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Colonel Palmer's report.

headquarters Fifteenth Pennsylvania (Anderson) cavalry, Huntsville, January 10, 1855.
Major S. B. Moe, Assistant Adjutant-General, Headquarters District of the Etowah, Chattanooga:
Major: I have the honor to report as directed by Major-General Steedman, the operations of my command since the twentieth ultimo.

On the evening of December nineteenth, I received orders to march with my regiment from Wauhatchie, near Chattanooga, where I was encamped, to Bridgeport, where transports would probably meet me, to take my command to Decatur.

I reached Bridgeport at four P. M. on the twentieth, but found no transports; and after telegraphing the facts to General Steedman at Murfreesboro, was directed by telegraph on the evening of the twenty-second to march immediately to Huntsville.

I accordingly started at six P. M. the same day, but was obliged to go into camp six miles from Bridgeport, on the bank of Widow's Creek, in consequence of that stream being past fording, and of the bridges having been swept away.

I marched at daylight the next morning, and by taking a circuitous route around the source of Widow's Creek, succeeded in reaching Stevenson with my wagons early in the afternoon. Here I met Major-General Steedman, who had just arrived by rail from Murfreesboro, and received from him verbal instructions to leave my wagons at Caperton's ferry, to be shipped by transports to Decatur, and to march as rapidly as possible with my regiment to the same place.

This march occupied four days and a half--the rise of water in Crow Creek and Paint Rock river, making it necessary to go round by the head of Coon Creek and of Hurricane Fork of Paint Rock river, crossing the spur of the Cumberland mountain, which divides these streams at their source on this route. I had no difficulty in fording the water courses, and found sufficient forage for my command.

I reached the north bank of the Tennessee river, opposite Decatur, at one P. M. of December twenty-eighth, and by dark had finished crossing — the infantry and artillery of expedition, with Lieutenant-Colonel Prosser's command of cavalry, having nearly finished crossing when I arrived at the river bank.

I at once received orders from Major-General Steedman to take command of Lieutenant-Colonel Prosser's cavalry (detachments of the Second Tennessee, and Tenth, Twelfth, and Thirteenth Indiana, numbering in all about three hundred effective men), in connection with my own regiment, and to advance on the Courtland road.

After feeding the horses, I started at eight P. M., and on reaching a hill two miles from Decatur, saw camp-fires of the enemy on an elevation about two miles beyond. Halting the command, I took a battalion of one hundred and thirty men of the Fifteenth Pennsylvania cavalry, and advanced to reconnoitre the enemy's strength and position.

On nearing the lights their pickets fired, when I ordered my advance guard of thirty men to charge, which they did so boldly, that the enemy, who proved to be Colonel Wine's regiment of Roddy's command, had not time to form, but fled in disorder down the road, followed closely by my advance guard for one mile, when the enemy attempted to make a stand to cover his artillery

Another vigorous charge by our advance, however, drove him from his guns (two six-pounders), which fell into our hands, with all the horses standing hitched to them in the road.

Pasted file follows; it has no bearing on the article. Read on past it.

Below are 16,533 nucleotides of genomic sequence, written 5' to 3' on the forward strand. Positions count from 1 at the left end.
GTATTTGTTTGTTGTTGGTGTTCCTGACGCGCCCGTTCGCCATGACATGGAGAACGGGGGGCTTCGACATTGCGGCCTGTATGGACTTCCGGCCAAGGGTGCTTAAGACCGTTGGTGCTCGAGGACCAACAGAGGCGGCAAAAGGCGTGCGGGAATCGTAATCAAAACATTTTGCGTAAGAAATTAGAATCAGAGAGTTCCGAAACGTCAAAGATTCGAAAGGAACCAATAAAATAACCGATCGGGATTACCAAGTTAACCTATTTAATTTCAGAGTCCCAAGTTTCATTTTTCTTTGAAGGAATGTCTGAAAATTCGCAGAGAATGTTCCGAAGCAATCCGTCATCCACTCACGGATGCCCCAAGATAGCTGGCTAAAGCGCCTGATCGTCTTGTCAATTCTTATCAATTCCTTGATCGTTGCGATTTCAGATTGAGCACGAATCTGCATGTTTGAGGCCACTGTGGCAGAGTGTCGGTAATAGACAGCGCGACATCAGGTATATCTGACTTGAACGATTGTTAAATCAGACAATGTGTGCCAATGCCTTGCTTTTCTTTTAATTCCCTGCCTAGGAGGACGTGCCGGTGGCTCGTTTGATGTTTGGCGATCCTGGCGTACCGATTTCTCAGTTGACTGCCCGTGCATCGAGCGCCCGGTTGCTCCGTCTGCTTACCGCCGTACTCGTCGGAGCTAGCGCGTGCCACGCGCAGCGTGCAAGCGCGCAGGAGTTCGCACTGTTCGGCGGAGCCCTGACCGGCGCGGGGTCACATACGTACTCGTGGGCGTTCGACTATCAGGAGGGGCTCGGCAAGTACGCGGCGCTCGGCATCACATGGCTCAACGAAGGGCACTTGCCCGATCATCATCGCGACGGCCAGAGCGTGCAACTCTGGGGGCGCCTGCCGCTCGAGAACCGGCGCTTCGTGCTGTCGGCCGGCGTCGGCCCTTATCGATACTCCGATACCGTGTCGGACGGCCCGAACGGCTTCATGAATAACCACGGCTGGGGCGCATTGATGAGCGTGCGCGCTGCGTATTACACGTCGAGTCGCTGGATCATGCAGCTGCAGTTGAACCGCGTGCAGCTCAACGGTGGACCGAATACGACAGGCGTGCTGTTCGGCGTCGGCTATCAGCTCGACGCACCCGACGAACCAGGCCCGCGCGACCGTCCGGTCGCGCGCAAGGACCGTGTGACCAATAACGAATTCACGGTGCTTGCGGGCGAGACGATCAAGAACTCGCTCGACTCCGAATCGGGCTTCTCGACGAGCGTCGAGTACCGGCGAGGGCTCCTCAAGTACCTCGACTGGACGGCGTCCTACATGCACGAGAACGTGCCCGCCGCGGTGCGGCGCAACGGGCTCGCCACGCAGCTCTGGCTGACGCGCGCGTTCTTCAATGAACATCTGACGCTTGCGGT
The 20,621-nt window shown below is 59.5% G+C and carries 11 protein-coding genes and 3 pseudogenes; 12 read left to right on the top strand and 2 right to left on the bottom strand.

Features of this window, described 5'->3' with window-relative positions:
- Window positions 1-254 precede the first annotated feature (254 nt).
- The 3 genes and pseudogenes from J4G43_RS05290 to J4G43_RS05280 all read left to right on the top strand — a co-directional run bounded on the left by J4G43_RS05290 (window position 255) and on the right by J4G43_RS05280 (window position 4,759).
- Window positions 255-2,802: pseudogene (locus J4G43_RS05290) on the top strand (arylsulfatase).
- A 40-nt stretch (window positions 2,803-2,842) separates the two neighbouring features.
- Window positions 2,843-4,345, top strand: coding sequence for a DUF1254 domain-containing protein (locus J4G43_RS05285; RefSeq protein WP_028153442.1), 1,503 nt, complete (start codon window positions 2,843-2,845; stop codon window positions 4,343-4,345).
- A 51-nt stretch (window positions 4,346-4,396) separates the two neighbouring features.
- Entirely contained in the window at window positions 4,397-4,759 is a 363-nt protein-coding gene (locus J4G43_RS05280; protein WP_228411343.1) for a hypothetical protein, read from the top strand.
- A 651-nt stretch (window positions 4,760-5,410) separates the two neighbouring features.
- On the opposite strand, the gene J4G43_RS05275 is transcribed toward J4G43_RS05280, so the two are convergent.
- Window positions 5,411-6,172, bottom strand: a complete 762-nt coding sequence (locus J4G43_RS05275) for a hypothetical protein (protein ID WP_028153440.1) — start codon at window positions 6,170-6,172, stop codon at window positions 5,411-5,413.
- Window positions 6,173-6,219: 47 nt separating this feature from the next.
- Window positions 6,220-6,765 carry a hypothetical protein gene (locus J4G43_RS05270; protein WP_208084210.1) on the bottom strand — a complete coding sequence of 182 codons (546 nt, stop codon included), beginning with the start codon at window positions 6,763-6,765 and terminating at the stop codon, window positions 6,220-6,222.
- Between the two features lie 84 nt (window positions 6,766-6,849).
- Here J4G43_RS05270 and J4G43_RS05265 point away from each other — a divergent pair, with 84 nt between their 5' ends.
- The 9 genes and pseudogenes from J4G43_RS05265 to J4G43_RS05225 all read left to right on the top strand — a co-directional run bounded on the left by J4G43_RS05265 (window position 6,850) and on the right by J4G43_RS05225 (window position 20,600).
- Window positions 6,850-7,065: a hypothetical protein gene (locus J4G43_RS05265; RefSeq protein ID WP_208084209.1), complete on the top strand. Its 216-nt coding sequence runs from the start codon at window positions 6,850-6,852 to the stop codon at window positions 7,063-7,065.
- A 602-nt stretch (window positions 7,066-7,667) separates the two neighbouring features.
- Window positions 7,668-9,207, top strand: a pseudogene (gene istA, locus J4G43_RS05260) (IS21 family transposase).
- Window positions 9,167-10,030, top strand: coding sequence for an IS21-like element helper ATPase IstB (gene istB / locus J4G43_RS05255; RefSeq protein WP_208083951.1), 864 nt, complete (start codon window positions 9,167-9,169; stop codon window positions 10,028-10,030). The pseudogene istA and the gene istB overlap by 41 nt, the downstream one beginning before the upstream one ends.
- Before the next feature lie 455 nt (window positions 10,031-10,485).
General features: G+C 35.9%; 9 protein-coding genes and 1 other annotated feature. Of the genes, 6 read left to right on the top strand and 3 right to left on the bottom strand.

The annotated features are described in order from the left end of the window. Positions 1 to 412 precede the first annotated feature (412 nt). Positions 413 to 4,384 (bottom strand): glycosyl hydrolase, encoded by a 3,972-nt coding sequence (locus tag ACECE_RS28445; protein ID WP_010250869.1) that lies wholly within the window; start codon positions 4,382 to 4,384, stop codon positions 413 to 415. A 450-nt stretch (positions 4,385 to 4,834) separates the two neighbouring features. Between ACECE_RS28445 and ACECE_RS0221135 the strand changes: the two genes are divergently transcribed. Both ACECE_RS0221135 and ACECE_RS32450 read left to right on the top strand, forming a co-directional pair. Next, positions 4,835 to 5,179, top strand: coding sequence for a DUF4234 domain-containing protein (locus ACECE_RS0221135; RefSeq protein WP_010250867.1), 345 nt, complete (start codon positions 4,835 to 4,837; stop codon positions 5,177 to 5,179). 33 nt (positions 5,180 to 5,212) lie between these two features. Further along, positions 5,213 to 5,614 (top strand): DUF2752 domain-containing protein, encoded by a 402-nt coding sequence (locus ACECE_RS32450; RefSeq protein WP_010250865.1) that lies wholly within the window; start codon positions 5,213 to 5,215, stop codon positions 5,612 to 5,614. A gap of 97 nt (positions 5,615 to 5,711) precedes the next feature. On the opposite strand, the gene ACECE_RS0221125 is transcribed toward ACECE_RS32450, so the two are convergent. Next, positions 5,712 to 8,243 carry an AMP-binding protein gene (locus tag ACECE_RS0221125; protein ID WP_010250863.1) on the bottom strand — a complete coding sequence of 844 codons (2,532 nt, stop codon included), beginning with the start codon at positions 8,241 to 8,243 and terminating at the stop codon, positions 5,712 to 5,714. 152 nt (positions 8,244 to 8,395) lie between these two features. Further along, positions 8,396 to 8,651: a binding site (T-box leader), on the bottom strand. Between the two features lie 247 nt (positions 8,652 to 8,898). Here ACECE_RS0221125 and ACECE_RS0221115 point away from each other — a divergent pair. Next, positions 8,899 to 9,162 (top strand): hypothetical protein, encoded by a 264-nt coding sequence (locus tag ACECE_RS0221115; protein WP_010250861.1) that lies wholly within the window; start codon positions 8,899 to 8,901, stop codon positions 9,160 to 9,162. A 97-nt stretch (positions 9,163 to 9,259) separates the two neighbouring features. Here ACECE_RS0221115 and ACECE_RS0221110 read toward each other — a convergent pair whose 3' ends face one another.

We then went into camp (at ten P. M.) to rest the men and animals for the next day's work. Thus, in less than four hours after landing from the boats at Decatur, we had advanced in the night six miles in a country, and against an enemy, of which we were almost entirely ignorant, and had taken possession of the camp and artillery of his rear guard.

Early the next morning I sent Lieutenant-Colonel Prosser, with his command, on the main Courtland road, while I advanced with the Fifteenth Pennsylvania cavalry by the Brown's Ferry and Courtland road, both for the purpose of meeting the flank movement of any force that might come up from Bainbridge, where Hood's army had but just crossed the Tennessee river, and also to enable me to get in the rear of Roddy's force, if practicable, while he was being attacked by Colonel Prosser in front.

Colonel Prosser first encountered the enemy at Hillsboro, five miles from our camp, and after a running skirmish of five miles more, met General Roddy's main force drawn up in two lines at Pond Spring. Without hesitation he charged it in the most gallant manner, broke both lines of the enemy, routing him so completely that he hardly attempted to make another stand, but fled ingloriously through Courtland, and for eight miles beyond to Town Creek, on the banks of which General Roddy succeeded in re-forming such portion of his command as had not taken advantage of their two successive defeats to go home and spend Christmas with their families. Colonel Prosser's attack was so vigorous, that my force on the Brown's Ferry road, having several miles the longer distance to march and in an unknown country, did not have time to reach the flank or rear of the enemy.

Forty-five prisoners were captured in this affair, including three commissioned officers; the enemy also lost one man killed and two wounded.

Colonel Prosser's loss was one man wounded. It appeared that Patterson's (so-called) brigade, of Roddy's command, having crossed at Bainbridge had come up, the preceding evening, to Pond Spring to reinforce Roddy, and constituted,

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William F. Prosser (7)
H. Roddy (6)
James B. Steedman (4)
Wine (1)
D. Patterson (1)
William J. Palmer (1)
S. B. Moe (1)
J. B. Hood (1)
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January 10th, 1855 AD (1)
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